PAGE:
Transceiver beacon

Choose your Snow Safety DVA from the best brands - Express Delivery (More details)

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Whether you are ski touring or off-piste skiing, you need basic safety equipment such as the shovel, probe and dva (avalanche transceiver) formerly known as ARVA (avalanche transceiver). The airbag is growing in popularity and could quickly become basic safety equipment as well.

What is an avalanche transceiver?

  • the principle

The dva is an electronic box that you carry with you. In emission mode, it emits sound signals (frequency 457mhz). In receive mode, it picks up these signals. When you progress on skis, your dva is positioned in transmit mode. If you find yourself buried under an avalanche, the people in the area will put their dva in receive mode to locate the sound signals and locate you. All the dva models available on the market transmit and receive at the same frequency and are therefore compatible with each other.

  • Analog or digital?

Until 1998, manufacturers used analog technology. In this case, the signal of the transmitting DVA is converted by the receiver into sound waves. When a receiving DVA picks up a transmitting DVA, it emits a "beep" that is all the louder the closer the two devices are to each other or the more correctly oriented they are in relation to each other. A potentiometer allows you to vary the sound intensity of the signal by adjusting the sensitivity of the receiver. All DVAs manufactured before 1998 are analogue.

In 1998, a second generation of DVAs appeared, using digital technology exclusively or in combination with analogue technology. This is referred to as digital DVA. The signal from the transmitter is analysed by a microprocessor which converts it into two types of visual indications:
- a progress indication (numerical value appearing on a screen);
- a direction indication (LED or arrow which lights up when the DVA in reception is correctly oriented in relation to the device in transmission).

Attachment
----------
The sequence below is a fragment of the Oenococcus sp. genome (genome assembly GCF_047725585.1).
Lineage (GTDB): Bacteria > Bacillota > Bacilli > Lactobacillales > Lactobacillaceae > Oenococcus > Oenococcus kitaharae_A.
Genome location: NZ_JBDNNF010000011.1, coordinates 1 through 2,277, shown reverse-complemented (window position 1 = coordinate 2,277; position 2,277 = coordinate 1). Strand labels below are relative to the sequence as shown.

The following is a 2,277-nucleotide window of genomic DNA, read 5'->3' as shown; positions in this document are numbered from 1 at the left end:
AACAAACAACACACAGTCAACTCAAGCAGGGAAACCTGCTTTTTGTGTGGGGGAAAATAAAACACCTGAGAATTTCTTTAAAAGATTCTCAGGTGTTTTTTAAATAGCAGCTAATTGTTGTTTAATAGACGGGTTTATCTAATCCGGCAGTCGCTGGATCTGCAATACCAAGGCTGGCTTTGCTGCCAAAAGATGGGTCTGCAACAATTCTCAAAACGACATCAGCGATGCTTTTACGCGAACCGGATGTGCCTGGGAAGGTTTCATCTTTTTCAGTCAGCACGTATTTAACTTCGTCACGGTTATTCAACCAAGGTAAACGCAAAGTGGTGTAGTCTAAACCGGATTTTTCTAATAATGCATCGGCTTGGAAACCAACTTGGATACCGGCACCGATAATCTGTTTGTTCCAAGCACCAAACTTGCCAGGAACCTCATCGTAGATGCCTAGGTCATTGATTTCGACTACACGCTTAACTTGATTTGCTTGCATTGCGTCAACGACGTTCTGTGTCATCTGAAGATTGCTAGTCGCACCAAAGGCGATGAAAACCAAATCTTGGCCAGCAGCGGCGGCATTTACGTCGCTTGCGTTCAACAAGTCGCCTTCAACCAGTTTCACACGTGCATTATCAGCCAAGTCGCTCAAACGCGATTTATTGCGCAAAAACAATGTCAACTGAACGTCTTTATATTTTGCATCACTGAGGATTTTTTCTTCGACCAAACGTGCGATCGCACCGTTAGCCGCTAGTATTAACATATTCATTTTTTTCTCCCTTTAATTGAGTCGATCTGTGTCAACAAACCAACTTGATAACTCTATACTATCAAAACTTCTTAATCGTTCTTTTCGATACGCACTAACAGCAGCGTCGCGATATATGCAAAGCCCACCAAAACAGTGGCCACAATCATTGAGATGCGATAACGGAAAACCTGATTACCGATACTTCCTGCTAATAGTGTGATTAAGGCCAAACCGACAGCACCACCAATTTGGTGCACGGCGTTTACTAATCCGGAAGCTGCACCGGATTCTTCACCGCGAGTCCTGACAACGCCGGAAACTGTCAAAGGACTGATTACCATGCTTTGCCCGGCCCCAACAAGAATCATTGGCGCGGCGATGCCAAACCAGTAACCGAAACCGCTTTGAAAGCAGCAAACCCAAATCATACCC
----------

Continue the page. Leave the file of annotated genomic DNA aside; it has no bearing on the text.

Is the analogue D.V.A. obsolete today?

The answer is yes! And for different reasons!

The first one is that like a car, a DVA must be checked regularly, in a shop or by its manufacturer (see box at the end) ; however, there is no more maintenance on analog devices. There is no way for the user to know if their DVA is working properly when they start an outing.

The second reason is that "current and future devices no longer take into account the compatibility with analogue DVAs (frequency tolerance, signal shape, etc.)", according to the FFCAM. Even if its analog DVA works perfectly, there is a great risk that modern DVAs will not be able to detect it under the snow.

Third argument, the ease of use of digital DVAswhich is crucial in a panic situation. Even when trained, the rescuer (in the broadest sense of the term) is disturbed by several external factors, such as his or her relationship with the victim or stress. Enough not to add a DVA requiring a level of reflection worthy of a chess player in the final phase of the world championships of the discipline. Even if digital DVAs don't think for you, they are more intuitive to use.

Choosing the right D.V.A.

There is a large choice of DVAs on the market such as the historical Arva brand, the Mammut mountaineering brand or Pieps for mountain safety products. Several manufacturers have invested in the avalanche victim detector market, to the point that the skier does not know what to choose between ease of use, the wealth of functions, or simply the price.

  • First criterion: Ease of use and readability.

This is the unassailable criterion for choosing the DVA, which concerns both first-time buyers and the most experienced skiers. As the Anena points out, shape, size and weight are not criteria.